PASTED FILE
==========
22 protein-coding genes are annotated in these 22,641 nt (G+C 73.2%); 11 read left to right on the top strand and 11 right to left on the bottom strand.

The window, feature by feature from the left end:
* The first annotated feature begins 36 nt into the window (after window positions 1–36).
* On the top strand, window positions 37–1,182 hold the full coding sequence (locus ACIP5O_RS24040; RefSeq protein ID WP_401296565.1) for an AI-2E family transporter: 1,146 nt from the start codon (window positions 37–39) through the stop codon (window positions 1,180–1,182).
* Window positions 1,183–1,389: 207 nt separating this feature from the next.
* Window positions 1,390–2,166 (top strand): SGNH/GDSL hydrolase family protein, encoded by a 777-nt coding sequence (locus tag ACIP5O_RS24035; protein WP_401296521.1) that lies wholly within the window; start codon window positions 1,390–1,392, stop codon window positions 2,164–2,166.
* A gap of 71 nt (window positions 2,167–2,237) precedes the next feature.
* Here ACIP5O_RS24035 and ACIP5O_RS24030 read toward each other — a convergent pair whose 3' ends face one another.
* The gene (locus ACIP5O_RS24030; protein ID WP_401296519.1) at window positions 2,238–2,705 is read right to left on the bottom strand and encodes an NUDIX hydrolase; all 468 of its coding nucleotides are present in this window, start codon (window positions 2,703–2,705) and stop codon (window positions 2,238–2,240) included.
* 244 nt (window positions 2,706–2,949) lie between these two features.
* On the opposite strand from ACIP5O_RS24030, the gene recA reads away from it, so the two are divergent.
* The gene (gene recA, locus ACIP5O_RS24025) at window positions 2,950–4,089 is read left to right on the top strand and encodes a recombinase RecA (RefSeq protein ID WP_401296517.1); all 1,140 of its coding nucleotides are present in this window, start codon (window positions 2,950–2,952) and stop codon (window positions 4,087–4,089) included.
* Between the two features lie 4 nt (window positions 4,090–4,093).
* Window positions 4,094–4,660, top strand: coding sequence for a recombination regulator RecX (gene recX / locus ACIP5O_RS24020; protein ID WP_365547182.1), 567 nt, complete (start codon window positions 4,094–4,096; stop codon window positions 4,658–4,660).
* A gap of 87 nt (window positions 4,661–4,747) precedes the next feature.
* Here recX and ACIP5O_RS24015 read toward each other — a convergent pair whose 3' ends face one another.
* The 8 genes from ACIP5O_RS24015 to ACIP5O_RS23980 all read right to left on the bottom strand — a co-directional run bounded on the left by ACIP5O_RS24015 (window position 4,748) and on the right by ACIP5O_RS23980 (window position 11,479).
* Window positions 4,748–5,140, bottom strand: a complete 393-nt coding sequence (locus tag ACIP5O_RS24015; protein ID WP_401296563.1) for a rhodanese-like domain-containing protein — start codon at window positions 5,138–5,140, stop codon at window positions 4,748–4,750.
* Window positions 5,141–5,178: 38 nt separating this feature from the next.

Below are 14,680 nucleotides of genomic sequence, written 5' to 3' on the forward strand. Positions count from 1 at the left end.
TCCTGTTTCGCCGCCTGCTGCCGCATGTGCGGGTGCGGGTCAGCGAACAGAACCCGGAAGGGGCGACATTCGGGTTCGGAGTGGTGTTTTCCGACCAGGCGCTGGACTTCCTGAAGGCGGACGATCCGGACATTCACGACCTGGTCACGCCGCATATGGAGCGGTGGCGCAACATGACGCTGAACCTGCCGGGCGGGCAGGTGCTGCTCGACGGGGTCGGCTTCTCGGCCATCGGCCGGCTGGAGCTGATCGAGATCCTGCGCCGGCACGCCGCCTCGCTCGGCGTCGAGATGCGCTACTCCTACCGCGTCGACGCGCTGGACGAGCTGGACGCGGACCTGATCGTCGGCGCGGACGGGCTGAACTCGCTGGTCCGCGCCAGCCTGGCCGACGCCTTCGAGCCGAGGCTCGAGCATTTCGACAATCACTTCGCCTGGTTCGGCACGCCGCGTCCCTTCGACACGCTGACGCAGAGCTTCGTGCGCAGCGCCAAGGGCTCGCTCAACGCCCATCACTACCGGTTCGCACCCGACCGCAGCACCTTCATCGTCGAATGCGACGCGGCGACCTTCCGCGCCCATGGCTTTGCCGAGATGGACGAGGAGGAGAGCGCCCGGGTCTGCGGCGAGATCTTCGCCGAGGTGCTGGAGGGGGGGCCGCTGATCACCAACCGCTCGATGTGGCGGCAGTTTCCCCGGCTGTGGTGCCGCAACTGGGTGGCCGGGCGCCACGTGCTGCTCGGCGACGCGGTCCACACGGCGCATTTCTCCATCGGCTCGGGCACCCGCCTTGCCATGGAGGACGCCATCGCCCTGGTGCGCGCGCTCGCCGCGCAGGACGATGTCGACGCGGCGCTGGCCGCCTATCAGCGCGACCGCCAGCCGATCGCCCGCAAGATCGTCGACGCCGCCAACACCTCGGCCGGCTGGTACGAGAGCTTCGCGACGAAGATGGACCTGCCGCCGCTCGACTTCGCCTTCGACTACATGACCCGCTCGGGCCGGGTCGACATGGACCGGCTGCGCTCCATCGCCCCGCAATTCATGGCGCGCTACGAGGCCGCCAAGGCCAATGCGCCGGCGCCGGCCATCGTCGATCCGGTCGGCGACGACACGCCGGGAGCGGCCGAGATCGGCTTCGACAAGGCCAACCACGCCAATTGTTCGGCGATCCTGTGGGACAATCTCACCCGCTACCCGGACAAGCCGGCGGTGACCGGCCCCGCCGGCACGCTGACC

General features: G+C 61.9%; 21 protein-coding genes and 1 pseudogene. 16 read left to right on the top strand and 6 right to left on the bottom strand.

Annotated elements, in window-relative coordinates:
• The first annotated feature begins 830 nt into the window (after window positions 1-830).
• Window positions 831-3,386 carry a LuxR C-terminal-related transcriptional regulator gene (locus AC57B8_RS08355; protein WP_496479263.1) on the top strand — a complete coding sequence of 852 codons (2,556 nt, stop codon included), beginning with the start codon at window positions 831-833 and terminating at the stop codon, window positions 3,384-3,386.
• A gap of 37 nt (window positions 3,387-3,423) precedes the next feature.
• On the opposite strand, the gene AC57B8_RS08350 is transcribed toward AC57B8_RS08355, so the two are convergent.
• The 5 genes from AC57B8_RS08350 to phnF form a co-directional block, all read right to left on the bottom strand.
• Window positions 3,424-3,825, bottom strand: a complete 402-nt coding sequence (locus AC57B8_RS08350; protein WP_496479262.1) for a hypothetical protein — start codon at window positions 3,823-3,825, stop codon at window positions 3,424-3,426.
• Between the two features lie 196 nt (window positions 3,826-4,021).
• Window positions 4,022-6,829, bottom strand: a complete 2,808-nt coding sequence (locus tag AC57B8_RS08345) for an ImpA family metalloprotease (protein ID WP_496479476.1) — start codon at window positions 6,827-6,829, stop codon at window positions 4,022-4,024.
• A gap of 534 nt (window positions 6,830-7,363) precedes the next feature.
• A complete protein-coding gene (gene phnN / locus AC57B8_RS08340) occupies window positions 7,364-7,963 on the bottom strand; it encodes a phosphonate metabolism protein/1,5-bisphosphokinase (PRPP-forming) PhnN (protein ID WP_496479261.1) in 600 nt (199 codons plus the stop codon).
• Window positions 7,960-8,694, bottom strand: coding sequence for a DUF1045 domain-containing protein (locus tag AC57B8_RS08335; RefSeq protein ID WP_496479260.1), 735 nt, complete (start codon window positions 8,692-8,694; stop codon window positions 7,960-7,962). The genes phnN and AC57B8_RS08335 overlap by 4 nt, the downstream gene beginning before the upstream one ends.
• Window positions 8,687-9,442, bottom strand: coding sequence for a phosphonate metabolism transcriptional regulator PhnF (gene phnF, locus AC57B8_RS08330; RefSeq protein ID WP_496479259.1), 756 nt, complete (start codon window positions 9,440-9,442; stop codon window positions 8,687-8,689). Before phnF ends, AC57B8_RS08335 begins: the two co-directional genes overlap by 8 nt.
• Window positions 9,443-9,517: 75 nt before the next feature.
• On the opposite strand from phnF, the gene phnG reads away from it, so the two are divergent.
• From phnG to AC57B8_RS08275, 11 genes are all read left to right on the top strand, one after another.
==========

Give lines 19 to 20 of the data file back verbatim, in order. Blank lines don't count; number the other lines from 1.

* Window positions 5,141–5,178: 38 nt separating this feature from the next.

Below are 14,680 nucleotides of genomic sequence, written 5' to 3' on the forward strand. Positions count from 1 at the left end.